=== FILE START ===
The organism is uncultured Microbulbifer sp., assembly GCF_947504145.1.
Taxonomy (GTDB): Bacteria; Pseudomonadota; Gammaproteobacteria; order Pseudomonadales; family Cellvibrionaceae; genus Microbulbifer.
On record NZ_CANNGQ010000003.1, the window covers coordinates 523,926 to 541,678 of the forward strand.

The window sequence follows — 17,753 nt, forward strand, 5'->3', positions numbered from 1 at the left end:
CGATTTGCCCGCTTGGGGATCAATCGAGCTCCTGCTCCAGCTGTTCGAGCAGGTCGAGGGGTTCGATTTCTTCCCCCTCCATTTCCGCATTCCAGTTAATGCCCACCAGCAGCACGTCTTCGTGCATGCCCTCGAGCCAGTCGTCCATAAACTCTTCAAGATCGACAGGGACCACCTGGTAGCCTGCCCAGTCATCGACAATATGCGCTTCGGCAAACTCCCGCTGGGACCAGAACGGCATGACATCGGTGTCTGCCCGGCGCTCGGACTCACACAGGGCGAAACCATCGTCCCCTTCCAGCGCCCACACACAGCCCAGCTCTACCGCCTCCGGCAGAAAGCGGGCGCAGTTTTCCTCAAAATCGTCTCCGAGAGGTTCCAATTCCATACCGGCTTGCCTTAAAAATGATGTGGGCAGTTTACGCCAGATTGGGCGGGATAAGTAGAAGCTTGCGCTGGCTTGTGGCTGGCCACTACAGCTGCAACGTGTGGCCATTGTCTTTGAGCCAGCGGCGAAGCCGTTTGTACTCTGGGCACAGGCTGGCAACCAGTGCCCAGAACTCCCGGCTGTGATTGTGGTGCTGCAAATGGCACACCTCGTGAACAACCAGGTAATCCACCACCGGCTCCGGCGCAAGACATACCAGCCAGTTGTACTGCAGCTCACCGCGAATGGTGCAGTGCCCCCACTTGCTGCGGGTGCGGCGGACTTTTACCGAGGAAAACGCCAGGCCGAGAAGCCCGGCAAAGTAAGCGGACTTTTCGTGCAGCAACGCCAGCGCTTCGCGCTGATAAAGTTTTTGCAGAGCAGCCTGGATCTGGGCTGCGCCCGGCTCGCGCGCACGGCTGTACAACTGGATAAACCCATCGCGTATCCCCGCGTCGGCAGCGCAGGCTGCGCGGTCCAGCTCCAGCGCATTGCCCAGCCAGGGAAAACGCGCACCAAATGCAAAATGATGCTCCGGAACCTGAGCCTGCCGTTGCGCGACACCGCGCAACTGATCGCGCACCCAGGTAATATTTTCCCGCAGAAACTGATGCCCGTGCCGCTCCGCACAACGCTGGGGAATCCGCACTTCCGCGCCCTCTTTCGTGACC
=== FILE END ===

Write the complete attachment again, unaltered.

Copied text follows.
The organism is uncultured Microbulbifer sp., assembly GCF_947504145.1.
Taxonomy (GTDB): Bacteria; Pseudomonadota; Gammaproteobacteria; order Pseudomonadales; family Cellvibrionaceae; genus Microbulbifer.
On record NZ_CANNGQ010000003.1, the window covers coordinates 523,926 to 541,678 of the forward strand.

The window sequence follows — 17,753 nt, forward strand, 5'->3', positions numbered from 1 at the left end:
CGATTTGCCCGCTTGGGGATCAATCGAGCTCCTGCTCCAGCTGTTCGAGCAGGTCGAGGGGTTCGATTTCTTCCCCCTCCATTTCCGCATTCCAGTTAATGCCCACCAGCAGCACGTCTTCGTGCATGCCCTCGAGCCAGTCGTCCATAAACTCTTCAAGATCGACAGGGACCACCTGGTAGCCTGCCCAGTCATCGACAATATGCGCTTCGGCAAACTCCCGCTGGGACCAGAACGGCATGACATCGGTGTCTGCCCGGCGCTCGGACTCACACAGGGCGAAACCATCGTCCCCTTCCAGCGCCCACACACAGCCCAGCTCTACCGCCTCCGGCAGAAAGCGGGCGCAGTTTTCCTCAAAATCGTCTCCGAGAGGTTCCAATTCCATACCGGCTTGCCTTAAAAATGATGTGGGCAGTTTACGCCAGATTGGGCGGGATAAGTAGAAGCTTGCGCTGGCTTGTGGCTGGCCACTACAGCTGCAACGTGTGGCCATTGTCTTTGAGCCAGCGGCGAAGCCGTTTGTACTCTGGGCACAGGCTGGCAACCAGTGCCCAGAACTCCCGGCTGTGATTGTGGTGCTGCAAATGGCACACCTCGTGAACAACCAGGTAATCCACCACCGGCTCCGGCGCAAGACATACCAGCCAGTTGTACTGCAGCTCACCGCGAATGGTGCAGTGCCCCCACTTGCTGCGGGTGCGGCGGACTTTTACCGAGGAAAACGCCAGGCCGAGAAGCCCGGCAAAGTAAGCGGACTTTTCGTGCAGCAACGCCAGCGCTTCGCGCTGATAAAGTTTTTGCAGAGCAGCCTGGATCTGGGCTGCGCCCGGCTCGCGCGCACGGCTGTACAACTGGATAAACCCATCGCGTATCCCCGCGTCGGCAGCGCAGGCTGCGCGGTCCAGCTCCAGCGCATTGCCCAGCCAGGGAAAACGCGCACCAAATGCAAAATGATGCTCCGGAACCTGAGCCTGCCGTTGCGCGACACCGCGCAACTGATCGCGCACCCAGGTAATATTTTCCCGCAGAAACTGATGCCCGTGCCGCTCCGCACAACGCTGGGGAATCCGCACTTCCGCGCCCTCTTTCGTGACC